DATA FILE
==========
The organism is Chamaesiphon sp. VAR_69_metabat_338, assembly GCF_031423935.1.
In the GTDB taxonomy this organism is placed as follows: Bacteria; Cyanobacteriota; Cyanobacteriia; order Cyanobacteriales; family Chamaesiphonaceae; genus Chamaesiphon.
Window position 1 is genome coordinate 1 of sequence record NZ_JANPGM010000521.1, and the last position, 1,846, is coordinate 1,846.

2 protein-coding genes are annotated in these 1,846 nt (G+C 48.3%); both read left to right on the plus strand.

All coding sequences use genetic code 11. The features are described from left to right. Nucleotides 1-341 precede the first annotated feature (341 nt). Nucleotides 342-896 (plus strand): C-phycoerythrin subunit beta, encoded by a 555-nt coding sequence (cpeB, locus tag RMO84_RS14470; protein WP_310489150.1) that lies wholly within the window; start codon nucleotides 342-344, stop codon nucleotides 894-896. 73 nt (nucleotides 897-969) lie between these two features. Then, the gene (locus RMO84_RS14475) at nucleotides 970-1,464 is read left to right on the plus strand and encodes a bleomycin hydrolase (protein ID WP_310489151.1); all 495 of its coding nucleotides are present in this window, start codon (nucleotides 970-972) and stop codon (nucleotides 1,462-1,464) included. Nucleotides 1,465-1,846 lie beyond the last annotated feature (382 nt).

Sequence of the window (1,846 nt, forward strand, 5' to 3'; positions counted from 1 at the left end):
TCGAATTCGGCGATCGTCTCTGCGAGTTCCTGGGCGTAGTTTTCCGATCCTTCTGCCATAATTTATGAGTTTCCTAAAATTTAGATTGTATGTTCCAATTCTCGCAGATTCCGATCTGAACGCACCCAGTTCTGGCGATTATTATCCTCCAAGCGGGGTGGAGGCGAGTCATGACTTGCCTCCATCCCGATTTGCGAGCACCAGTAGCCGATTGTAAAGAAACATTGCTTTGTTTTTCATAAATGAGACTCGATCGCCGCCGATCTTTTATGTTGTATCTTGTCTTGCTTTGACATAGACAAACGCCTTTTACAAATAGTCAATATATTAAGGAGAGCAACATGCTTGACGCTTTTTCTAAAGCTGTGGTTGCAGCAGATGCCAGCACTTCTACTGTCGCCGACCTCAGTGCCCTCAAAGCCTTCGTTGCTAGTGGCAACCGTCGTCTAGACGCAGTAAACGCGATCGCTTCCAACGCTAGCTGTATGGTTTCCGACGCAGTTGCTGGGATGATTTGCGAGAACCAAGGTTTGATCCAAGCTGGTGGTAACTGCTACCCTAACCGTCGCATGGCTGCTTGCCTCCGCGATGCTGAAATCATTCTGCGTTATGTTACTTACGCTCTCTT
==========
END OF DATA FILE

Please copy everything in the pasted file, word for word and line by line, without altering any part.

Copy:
The organism is Chamaesiphon sp. VAR_69_metabat_338, assembly GCF_031423935.1.
In the GTDB taxonomy this organism is placed as follows: Bacteria; Cyanobacteriota; Cyanobacteriia; order Cyanobacteriales; family Chamaesiphonaceae; genus Chamaesiphon.
Window position 1 is genome coordinate 1 of sequence record NZ_JANPGM010000521.1, and the last position, 1,846, is coordinate 1,846.

2 protein-coding genes are annotated in these 1,846 nt (G+C 48.3%); both read left to right on the plus strand.

All coding sequences use genetic code 11. The features are described from left to right. Nucleotides 1-341 precede the first annotated feature (341 nt). Nucleotides 342-896 (plus strand): C-phycoerythrin subunit beta, encoded by a 555-nt coding sequence (cpeB, locus tag RMO84_RS14470; protein WP_310489150.1) that lies wholly within the window; start codon nucleotides 342-344, stop codon nucleotides 894-896. 73 nt (nucleotides 897-969) lie between these two features. Then, the gene (locus RMO84_RS14475) at nucleotides 970-1,464 is read left to right on the plus strand and encodes a bleomycin hydrolase (protein ID WP_310489151.1); all 495 of its coding nucleotides are present in this window, start codon (nucleotides 970-972) and stop codon (nucleotides 1,462-1,464) included. Nucleotides 1,465-1,846 lie beyond the last annotated feature (382 nt).

Sequence of the window (1,846 nt, forward strand, 5' to 3'; positions counted from 1 at the left end):
TCGAATTCGGCGATCGTCTCTGCGAGTTCCTGGGCGTAGTTTTCCGATCCTTCTGCCATAATTTATGAGTTTCCTAAAATTTAGATTGTATGTTCCAATTCTCGCAGATTCCGATCTGAACGCACCCAGTTCTGGCGATTATTATCCTCCAAGCGGGGTGGAGGCGAGTCATGACTTGCCTCCATCCCGATTTGCGAGCACCAGTAGCCGATTGTAAAGAAACATTGCTTTGTTTTTCATAAATGAGACTCGATCGCCGCCGATCTTTTATGTTGTATCTTGTCTTGCTTTGACATAGACAAACGCCTTTTACAAATAGTCAATATATTAAGGAGAGCAACATGCTTGACGCTTTTTCTAAAGCTGTGGTTGCAGCAGATGCCAGCACTTCTACTGTCGCCGACCTCAGTGCCCTCAAAGCCTTCGTTGCTAGTGGCAACCGTCGTCTAGACGCAGTAAACGCGATCGCTTCCAACGCTAGCTGTATGGTTTCCGACGCAGTTGCTGGGATGATTTGCGAGAACCAAGGTTTGATCCAAGCTGGTGGTAACTGCTACCCTAACCGTCGCATGGCTGCTTGCCTCCGCGATGCTGAAATCATTCTGCGTTATGTTACTTACGCTCTCTT